The first adventureous exploration of Grotta Gigante in 1840
ARCHEOLOGICAL TESTIMONIES OF HUMAN PRESENCE
Archeological findings from the top entrance (the present day exit of the tourist route) testify an intermittent human presence from the Neolithic (8th millennia BC) through to the modern period in this part of the cave.
The parts of the cave accessible in that period were limited to the top entrance as the vertical drop off measuring 95 meters that separates the top entrance from the bottom of the cave made further decent without specialized equipment impossible.
It was however from this top entrance that the first adventurous modern-day descent into the Great Cavern began! The protagonist was Anton Frederick Lindner, an early Austro-Hungarian speleologist who had himself lowered down into the Great Cavern in hopes of finding the underground river Timavo, a feat which should solve Trieste’s pressing drinking water problem of the time, caused by a rapid city expansion and lack of surface water. Unfortunately no water was found at the bottom of the cave, but the exploration continued in the next years, first under supervision of the inspector of civil firefighters Giovanni Sigon, an enterprising early Trieste speleologist, and afterwards together with engineers of the Trieste-Vienna railway.
Unfortunately there are no precise documentations of these undertakings.
EXPLORATION UNDERTAKEN BY THE “CLUB TOURISTI TRIESTINI“
In 1890 a narrow second entrance was discovered which even nowadays remains accessible only to speleologists and starting from here a complete exploration of the cave was subsequently undertaken by the Club Touristi Triestini.
A concise survey of the entire cave was carried out in 1897 by Giovanni Andrea Perko, a great speleologist of the epoch, who also published an important register of the numerous archeological findings inside the cave.
Perko would later become the director of the Postojna Caves.
THE VISITOR’S PATH
The growing interest in the cave from people outside the speleological discipline led to the Club’s decision to make the cave publicly accessible, to make a profit and to introduce the Grotta Gigante to a large audience.
After the discovery of the third entrance in 1905 (the current entrance of the visitor path) the works began to create the infrastructure which would allow visitors to reach the bottom of the cave, and in about 3 years the entrance staircase leading down to the great cavern was completed.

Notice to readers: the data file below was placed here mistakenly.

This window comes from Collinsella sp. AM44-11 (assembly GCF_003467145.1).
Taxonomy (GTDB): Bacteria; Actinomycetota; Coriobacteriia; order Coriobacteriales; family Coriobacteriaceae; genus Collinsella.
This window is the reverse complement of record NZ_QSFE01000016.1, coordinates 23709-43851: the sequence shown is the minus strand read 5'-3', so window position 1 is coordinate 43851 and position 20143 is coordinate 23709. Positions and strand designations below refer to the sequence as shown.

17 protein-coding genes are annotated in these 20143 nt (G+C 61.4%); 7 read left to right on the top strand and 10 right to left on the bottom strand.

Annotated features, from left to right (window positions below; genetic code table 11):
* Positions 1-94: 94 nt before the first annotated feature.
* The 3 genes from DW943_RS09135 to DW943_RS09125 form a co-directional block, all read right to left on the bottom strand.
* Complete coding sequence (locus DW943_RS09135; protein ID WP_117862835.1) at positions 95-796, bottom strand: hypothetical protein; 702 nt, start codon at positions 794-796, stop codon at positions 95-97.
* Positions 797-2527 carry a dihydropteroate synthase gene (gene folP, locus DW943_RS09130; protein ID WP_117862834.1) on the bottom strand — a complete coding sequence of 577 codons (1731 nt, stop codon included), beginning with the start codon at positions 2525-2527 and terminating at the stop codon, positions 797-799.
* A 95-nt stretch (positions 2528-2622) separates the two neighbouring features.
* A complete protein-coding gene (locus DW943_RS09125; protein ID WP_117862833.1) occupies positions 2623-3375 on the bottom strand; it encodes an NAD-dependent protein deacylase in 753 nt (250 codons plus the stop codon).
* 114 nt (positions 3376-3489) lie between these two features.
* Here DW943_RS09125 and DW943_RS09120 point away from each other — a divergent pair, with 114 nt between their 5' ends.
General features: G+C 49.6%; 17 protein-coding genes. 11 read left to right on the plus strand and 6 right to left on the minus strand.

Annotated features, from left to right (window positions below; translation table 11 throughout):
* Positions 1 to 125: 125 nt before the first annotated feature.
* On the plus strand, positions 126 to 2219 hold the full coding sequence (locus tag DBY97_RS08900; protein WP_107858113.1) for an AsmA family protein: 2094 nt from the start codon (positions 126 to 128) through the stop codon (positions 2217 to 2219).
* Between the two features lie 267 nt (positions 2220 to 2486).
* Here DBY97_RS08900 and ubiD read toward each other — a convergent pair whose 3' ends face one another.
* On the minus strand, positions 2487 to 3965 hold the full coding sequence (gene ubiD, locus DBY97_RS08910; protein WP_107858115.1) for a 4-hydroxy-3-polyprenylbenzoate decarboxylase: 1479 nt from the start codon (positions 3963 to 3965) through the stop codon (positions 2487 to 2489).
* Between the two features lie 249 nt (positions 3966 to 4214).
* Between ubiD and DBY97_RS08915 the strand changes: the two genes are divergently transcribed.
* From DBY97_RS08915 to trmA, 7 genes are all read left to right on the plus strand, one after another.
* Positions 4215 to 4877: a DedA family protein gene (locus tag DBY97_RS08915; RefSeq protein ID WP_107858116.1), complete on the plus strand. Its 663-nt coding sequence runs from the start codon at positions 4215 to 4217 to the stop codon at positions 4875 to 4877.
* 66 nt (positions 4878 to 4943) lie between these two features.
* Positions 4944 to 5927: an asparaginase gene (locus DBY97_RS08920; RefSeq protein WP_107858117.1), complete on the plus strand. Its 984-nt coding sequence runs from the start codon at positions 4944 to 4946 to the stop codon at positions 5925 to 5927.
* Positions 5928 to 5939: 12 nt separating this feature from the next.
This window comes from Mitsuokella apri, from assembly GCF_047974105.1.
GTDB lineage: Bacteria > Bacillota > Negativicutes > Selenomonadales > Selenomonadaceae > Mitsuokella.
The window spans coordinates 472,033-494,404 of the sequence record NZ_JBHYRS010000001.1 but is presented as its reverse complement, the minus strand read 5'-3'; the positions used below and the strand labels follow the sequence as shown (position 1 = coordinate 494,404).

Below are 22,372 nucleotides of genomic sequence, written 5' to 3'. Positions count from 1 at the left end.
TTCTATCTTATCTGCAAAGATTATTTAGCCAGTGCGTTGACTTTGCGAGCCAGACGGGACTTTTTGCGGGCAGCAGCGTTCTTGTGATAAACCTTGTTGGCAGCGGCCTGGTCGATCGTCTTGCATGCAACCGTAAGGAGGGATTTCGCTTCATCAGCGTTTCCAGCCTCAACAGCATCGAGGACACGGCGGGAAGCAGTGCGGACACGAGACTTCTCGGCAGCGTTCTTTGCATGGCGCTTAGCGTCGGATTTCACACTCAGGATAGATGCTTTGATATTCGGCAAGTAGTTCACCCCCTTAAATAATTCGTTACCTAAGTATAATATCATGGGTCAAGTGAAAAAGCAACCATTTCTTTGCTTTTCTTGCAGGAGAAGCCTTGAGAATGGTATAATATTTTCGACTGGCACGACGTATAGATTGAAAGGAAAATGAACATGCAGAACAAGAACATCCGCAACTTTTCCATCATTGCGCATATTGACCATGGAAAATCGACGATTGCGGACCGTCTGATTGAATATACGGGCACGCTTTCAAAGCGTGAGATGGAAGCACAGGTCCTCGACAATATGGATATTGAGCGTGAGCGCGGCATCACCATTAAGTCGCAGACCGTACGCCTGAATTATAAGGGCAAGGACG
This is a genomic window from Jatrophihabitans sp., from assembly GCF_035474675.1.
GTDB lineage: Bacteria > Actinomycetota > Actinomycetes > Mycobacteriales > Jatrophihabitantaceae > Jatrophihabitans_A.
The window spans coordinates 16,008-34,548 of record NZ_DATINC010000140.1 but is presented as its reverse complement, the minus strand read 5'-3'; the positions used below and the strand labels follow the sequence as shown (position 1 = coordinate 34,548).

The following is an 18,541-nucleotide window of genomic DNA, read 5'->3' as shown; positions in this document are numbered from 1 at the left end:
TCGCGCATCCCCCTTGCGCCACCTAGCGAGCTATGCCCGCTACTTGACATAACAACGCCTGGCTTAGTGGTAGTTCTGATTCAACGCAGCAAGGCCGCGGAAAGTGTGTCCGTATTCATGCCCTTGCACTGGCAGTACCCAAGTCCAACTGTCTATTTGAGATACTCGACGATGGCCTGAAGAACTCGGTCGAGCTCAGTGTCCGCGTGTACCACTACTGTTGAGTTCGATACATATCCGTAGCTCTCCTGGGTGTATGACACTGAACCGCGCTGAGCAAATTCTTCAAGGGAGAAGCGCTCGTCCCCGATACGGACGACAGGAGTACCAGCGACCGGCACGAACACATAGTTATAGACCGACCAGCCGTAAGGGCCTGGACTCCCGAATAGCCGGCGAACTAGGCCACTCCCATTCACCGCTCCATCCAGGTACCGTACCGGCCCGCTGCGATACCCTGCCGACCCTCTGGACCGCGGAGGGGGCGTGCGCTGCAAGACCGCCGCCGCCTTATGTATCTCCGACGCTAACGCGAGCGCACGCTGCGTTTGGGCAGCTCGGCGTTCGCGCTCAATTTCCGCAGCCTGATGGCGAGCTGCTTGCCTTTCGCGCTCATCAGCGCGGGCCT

With a solemn ceremony the cave was finally opened to the public on July 5th of 1908: Thousands of candles, torches and acetylene lamps lit up the great cavern and a huge chandelier made of 100 flames was lowered from the ceiling, while the municipal band played Richard Wagner’s “Siegfried” to accompany the event!
THE “SOCIETA’ ALPINA DELLE GIULIE“
With the end of the first World War and the passing of the Venezia Giulia territories to the Italian state, also the Grotta Gigante’s ownership transferred to the Società Alpina delle Giulie which had become the Trieste section of the Italian Mountaineering Club (Club Alpino Italiano).
That same year the society also obtained the “Grotte del Timavo a San Canziano (Skocjan caves)”, which were explored and managed in great effort.
“EUGENIO BOEGAN“ CAVE COMMISSION
After the second World War that led to an almost total loss of the Venezia Giulia territories, the Grotta Gigante became the only cave in the area remaining on Italian soil.
The management was now taken over by the “Commissione Grotte Eugenio Boegan” who, starting from 1949 and with massive promotional effort, managed to elevate the cave’s status to being the most import tourist cave in Northeast Italy.
THE FIRST ELECTRICAL LIGHTING SYSTEM
In the year 1957 the cave was equipped with its first electrical lighting system which opened up new angles, views and perspectives to cave visitors.
AUTONOMOUS REGION OF FRIULI-VENEZIA GIULIA
Already back in 1970 a grand project to create an extension of the visitor´s path on the opposite wall of the great cavern leading up to the current exit was envisioned, and between 1991 and 1996 building works finally took place thanks to funding from the autonomous region of Friuli-Venezia Giulia.
This extension forms the current tourist route and gives cave visitors the possibility to reach the top entrance of the cave, taking them back to precisely the same spot in which Anton Frederick Lindner started his first adventurous descent over 150 years ago!
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